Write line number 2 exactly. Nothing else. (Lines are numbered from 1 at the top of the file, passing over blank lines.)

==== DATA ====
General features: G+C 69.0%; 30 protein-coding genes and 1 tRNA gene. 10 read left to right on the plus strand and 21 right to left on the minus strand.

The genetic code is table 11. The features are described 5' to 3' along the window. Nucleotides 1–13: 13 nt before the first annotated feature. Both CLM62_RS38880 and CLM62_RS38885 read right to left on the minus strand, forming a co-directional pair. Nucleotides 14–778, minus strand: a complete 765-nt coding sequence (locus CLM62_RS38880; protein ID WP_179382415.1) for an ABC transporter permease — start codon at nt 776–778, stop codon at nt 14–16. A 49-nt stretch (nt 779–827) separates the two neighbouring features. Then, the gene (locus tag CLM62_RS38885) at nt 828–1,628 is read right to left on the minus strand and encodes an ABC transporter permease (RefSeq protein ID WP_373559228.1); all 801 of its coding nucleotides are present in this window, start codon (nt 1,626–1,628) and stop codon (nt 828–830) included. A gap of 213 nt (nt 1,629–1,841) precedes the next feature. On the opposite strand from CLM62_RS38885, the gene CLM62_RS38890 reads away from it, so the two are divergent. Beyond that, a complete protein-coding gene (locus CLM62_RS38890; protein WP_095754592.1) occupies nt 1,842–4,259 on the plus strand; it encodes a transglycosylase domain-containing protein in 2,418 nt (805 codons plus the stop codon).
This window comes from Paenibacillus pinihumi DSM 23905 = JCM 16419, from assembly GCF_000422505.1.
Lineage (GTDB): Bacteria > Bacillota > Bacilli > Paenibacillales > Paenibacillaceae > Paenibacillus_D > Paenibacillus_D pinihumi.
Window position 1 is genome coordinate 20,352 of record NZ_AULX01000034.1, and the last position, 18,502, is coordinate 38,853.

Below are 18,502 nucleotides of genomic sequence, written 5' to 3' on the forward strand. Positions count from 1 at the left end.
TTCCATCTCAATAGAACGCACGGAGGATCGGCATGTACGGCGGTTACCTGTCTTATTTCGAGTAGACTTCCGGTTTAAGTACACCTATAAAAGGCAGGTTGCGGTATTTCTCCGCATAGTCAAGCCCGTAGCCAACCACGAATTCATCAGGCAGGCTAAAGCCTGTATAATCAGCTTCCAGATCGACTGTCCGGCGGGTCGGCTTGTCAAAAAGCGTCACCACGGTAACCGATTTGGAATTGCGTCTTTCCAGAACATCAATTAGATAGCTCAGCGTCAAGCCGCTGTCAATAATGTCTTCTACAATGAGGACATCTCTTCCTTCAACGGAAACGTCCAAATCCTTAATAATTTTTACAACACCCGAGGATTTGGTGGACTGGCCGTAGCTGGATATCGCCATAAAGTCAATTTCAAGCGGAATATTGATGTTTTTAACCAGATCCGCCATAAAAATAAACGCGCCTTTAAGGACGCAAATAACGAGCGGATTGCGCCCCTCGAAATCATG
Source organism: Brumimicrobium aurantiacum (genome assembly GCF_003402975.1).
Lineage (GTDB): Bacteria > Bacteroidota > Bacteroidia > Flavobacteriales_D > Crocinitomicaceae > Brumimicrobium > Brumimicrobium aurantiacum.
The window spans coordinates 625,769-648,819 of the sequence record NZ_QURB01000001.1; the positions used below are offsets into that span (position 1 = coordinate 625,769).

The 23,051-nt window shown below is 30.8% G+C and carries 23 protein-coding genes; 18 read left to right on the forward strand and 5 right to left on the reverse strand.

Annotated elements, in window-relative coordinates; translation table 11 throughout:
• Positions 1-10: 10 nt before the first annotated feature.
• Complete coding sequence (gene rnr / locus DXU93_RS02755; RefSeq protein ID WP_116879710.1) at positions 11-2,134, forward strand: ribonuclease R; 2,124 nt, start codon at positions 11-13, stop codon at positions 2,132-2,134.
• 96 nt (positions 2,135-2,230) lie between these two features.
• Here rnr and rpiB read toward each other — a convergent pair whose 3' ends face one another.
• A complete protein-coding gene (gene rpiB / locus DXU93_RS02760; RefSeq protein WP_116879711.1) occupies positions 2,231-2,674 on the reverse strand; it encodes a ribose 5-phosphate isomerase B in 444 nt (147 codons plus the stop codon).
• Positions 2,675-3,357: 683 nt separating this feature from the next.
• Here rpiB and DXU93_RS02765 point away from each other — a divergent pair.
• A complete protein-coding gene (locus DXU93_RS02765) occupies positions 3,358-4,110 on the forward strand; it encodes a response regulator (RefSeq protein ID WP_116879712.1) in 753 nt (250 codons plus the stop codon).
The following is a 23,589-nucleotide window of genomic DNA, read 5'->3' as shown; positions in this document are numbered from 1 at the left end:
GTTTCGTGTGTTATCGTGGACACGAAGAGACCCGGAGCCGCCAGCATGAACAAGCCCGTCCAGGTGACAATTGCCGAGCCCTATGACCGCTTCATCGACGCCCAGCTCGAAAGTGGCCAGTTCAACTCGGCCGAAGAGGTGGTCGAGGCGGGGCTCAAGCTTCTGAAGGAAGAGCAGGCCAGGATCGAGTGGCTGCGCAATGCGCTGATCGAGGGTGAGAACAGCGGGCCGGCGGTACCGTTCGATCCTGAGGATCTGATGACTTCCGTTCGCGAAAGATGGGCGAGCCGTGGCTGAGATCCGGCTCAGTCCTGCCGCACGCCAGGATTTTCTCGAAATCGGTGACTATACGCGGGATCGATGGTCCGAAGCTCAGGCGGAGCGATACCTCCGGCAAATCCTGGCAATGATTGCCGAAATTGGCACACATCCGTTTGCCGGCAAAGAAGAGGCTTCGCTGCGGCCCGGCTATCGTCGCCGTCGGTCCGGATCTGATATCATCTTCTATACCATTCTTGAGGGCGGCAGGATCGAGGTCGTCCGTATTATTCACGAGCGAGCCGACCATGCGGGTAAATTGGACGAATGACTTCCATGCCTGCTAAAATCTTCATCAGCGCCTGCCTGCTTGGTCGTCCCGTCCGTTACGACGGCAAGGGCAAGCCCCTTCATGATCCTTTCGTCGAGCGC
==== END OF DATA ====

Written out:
The genetic code is table 11. The features are described 5' to 3' along the window. Nucleotides 1–13: 13 nt before the first annotated feature. Both CLM62_RS38880 and CLM62_RS38885 read right to left on the minus strand, forming a co-directional pair. Nucleotides 14–778, minus strand: a complete 765-nt coding sequence (locus CLM62_RS38880; protein ID WP_179382415.1) for an ABC transporter permease — start codon at nt 776–778, stop codon at nt 14–16. A 49-nt stretch (nt 779–827) separates the two neighbouring features. Then, the gene (locus tag CLM62_RS38885) at nt 828–1,628 is read right to left on the minus strand and encodes an ABC transporter permease (RefSeq protein ID WP_373559228.1); all 801 of its coding nucleotides are present in this window, start codon (nt 1,626–1,628) and stop codon (nt 828–830) included. A gap of 213 nt (nt 1,629–1,841) precedes the next feature. On the opposite strand from CLM62_RS38885, the gene CLM62_RS38890 reads away from it, so the two are divergent. Beyond that, a complete protein-coding gene (locus CLM62_RS38890; protein WP_095754592.1) occupies nt 1,842–4,259 on the plus strand; it encodes a transglycosylase domain-containing protein in 2,418 nt (805 codons plus the stop codon).